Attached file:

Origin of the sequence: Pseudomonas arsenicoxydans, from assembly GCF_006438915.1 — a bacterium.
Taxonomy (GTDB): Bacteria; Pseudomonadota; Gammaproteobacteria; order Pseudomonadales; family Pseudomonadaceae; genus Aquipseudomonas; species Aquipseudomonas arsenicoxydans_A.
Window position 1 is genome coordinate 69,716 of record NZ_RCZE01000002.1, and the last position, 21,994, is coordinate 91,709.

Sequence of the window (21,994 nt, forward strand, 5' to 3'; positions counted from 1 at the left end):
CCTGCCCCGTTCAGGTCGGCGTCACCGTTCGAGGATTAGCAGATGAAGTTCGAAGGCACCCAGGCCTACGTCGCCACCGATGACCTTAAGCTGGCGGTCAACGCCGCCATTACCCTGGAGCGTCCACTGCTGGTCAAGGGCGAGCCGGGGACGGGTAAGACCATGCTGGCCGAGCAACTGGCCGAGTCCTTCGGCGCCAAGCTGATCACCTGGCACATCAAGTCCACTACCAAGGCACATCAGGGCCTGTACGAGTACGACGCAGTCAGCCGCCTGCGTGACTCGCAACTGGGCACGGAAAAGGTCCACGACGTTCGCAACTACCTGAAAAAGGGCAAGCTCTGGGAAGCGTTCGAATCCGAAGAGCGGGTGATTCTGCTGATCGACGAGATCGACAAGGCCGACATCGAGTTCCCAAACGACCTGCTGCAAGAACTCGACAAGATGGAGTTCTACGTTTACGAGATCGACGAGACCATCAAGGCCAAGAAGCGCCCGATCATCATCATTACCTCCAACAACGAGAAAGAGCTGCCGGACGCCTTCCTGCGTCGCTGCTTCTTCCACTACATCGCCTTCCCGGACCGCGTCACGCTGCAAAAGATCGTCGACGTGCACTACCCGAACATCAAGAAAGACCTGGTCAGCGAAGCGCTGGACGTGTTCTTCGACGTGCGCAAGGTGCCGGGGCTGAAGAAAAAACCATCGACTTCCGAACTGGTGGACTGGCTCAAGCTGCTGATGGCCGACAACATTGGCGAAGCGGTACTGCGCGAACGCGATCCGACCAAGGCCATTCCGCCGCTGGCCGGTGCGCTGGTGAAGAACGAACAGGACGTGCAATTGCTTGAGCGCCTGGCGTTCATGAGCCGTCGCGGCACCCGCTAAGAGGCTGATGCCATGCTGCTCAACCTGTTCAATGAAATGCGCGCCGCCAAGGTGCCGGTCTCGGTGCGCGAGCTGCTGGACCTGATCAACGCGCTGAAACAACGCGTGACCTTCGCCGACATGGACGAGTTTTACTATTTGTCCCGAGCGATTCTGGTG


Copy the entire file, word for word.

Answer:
Origin of the sequence: Pseudomonas arsenicoxydans, from assembly GCF_006438915.1 — a bacterium.
Taxonomy (GTDB): Bacteria; Pseudomonadota; Gammaproteobacteria; order Pseudomonadales; family Pseudomonadaceae; genus Aquipseudomonas; species Aquipseudomonas arsenicoxydans_A.
Window position 1 is genome coordinate 69,716 of record NZ_RCZE01000002.1, and the last position, 21,994, is coordinate 91,709.

Sequence of the window (21,994 nt, forward strand, 5' to 3'; positions counted from 1 at the left end):
CCTGCCCCGTTCAGGTCGGCGTCACCGTTCGAGGATTAGCAGATGAAGTTCGAAGGCACCCAGGCCTACGTCGCCACCGATGACCTTAAGCTGGCGGTCAACGCCGCCATTACCCTGGAGCGTCCACTGCTGGTCAAGGGCGAGCCGGGGACGGGTAAGACCATGCTGGCCGAGCAACTGGCCGAGTCCTTCGGCGCCAAGCTGATCACCTGGCACATCAAGTCCACTACCAAGGCACATCAGGGCCTGTACGAGTACGACGCAGTCAGCCGCCTGCGTGACTCGCAACTGGGCACGGAAAAGGTCCACGACGTTCGCAACTACCTGAAAAAGGGCAAGCTCTGGGAAGCGTTCGAATCCGAAGAGCGGGTGATTCTGCTGATCGACGAGATCGACAAGGCCGACATCGAGTTCCCAAACGACCTGCTGCAAGAACTCGACAAGATGGAGTTCTACGTTTACGAGATCGACGAGACCATCAAGGCCAAGAAGCGCCCGATCATCATCATTACCTCCAACAACGAGAAAGAGCTGCCGGACGCCTTCCTGCGTCGCTGCTTCTTCCACTACATCGCCTTCCCGGACCGCGTCACGCTGCAAAAGATCGTCGACGTGCACTACCCGAACATCAAGAAAGACCTGGTCAGCGAAGCGCTGGACGTGTTCTTCGACGTGCGCAAGGTGCCGGGGCTGAAGAAAAAACCATCGACTTCCGAACTGGTGGACTGGCTCAAGCTGCTGATGGCCGACAACATTGGCGAAGCGGTACTGCGCGAACGCGATCCGACCAAGGCCATTCCGCCGCTGGCCGGTGCGCTGGTGAAGAACGAACAGGACGTGCAATTGCTTGAGCGCCTGGCGTTCATGAGCCGTCGCGGCACCCGCTAAGAGGCTGATGCCATGCTGCTCAACCTGTTCAATGAAATGCGCGCCGCCAAGGTGCCGGTCTCGGTGCGCGAGCTGCTGGACCTGATCAACGCGCTGAAACAACGCGTGACCTTCGCCGACATGGACGAGTTTTACTATTTGTCCCGAGCGATTCTGGTG